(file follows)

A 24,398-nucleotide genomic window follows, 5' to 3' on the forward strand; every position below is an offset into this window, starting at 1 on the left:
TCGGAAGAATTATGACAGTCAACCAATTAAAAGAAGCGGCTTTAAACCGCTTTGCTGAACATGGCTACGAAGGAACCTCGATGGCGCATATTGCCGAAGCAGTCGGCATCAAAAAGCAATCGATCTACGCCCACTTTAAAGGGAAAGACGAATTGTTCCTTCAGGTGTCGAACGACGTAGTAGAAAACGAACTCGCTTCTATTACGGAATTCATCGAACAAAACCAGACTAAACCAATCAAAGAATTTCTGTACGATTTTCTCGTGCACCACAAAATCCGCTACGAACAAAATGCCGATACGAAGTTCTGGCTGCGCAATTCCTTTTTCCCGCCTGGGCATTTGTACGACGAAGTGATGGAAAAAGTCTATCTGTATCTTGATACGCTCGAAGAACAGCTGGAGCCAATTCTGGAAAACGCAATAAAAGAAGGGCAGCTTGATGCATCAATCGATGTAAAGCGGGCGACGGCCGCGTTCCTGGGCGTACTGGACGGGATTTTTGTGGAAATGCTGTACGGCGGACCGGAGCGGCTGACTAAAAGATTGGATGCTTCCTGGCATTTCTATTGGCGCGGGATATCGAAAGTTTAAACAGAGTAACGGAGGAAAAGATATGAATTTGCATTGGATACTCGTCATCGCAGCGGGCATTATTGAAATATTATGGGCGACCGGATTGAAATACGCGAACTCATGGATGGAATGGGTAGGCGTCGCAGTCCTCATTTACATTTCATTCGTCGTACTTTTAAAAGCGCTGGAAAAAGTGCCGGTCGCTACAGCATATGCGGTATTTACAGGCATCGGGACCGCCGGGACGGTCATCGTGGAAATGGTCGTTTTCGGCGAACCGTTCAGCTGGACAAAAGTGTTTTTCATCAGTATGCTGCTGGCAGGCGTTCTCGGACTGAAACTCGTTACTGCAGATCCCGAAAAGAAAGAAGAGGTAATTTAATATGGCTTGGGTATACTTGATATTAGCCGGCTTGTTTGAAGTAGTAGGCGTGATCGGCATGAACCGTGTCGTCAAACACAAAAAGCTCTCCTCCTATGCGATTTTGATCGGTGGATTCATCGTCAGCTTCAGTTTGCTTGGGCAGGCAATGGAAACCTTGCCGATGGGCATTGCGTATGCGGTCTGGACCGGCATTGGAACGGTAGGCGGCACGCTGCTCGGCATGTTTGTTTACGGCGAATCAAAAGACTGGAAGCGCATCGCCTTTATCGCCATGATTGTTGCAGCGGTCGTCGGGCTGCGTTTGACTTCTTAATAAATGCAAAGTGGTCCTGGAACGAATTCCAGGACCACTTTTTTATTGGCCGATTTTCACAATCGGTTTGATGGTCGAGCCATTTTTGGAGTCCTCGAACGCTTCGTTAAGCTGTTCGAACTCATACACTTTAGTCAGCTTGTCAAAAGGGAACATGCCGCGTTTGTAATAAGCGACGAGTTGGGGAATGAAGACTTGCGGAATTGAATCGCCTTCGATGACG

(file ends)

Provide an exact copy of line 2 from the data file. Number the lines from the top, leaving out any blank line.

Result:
TCGGAAGAATTATGACAGTCAACCAATTAAAAGAAGCGGCTTTAAACCGCTTTGCTGAACATGGCTACGAAGGAACCTCGATGGCGCATATTGCCGAAGCAGTCGGCATCAAAAAGCAATCGATCTACGCCCACTTTAAAGGGAAAGACGAATTGTTCCTTCAGGTGTCGAACGACGTAGTAGAAAACGAACTCGCTTCTATTACGGAATTCATCGAACAAAACCAGACTAAACCAATCAAAGAATTTCTGTACGATTTTCTCGTGCACCACAAAATCCGCTACGAACAAAATGCCGATACGAAGTTCTGGCTGCGCAATTCCTTTTTCCCGCCTGGGCATTTGTACGACGAAGTGATGGAAAAAGTCTATCTGTATCTTGATACGCTCGAAGAACAGCTGGAGCCAATTCTGGAAAACGCAATAAAAGAAGGGCAGCTTGATGCATCAATCGATGTAAAGCGGGCGACGGCCGCGTTCCTGGGCGTACTGGACGGGATTTTTGTGGAAATGCTGTACGGCGGACCGGAGCGGCTGACTAAAAGATTGGATGCTTCCTGGCATTTCTATTGGCGCGGGATATCGAAAGTTTAAACAGAGTAACGGAGGAAAAGATATGAATTTGCATTGGATACTCGTCATCGCAGCGGGCATTATTGAAATATTATGGGCGACCGGATTGAAATACGCGAACTCATGGATGGAATGGGTAGGCGTCGCAGTCCTCATTTACATTTCATTCGTCGTACTTTTAAAAGCGCTGGAAAAAGTGCCGGTCGCTACAGCATATGCGGTATTTACAGGCATCGGGACCGCCGGGACGGTCATCGTGGAAATGGTCGTTTTCGGCGAACCGTTCAGCTGGACAAAAGTGTTTTTCATCAGTATGCTGCTGGCAGGCGTTCTCGGACTGAAACTCGTTACTGCAGATCCCGAAAAGAAAGAAGAGGTAATTTAATATGGCTTGGGTATACTTGATATTAGCCGGCTTGTTTGAAGTAGTAGGCGTGATCGGCATGAACCGTGTCGTCAAACACAAAAAGCTCTCCTCCTATGCGATTTTGATCGGTGGATTCATCGTCAGCTTCAGTTTGCTTGGGCAGGCAATGGAAACCTTGCCGATGGGCATTGCGTATGCGGTCTGGACCGGCATTGGAACGGTAGGCGGCACGCTGCTCGGCATGTTTGTTTACGGCGAATCAAAAGACTGGAAGCGCATCGCCTTTATCGCCATGATTGTTGCAGCGGTCGTCGGGCTGCGTTTGACTTCTTAATAAATGCAAAGTGGTCCTGGAACGAATTCCAGGACCACTTTTTTATTGGCCGATTTTCACAATCGGTTTGATGGTCGAGCCATTTTTGGAGTCCTCGAACGCTTCGTTAAGCTGTTCGAACTCATACACTTTAGTCAGCTTGTCAAAAGGGAACATGCCGCGTTTGTAATAAGCGACGAGTTGGGGAATGAAGACTTGCGGAATTGAATCGCCTTCGATGACG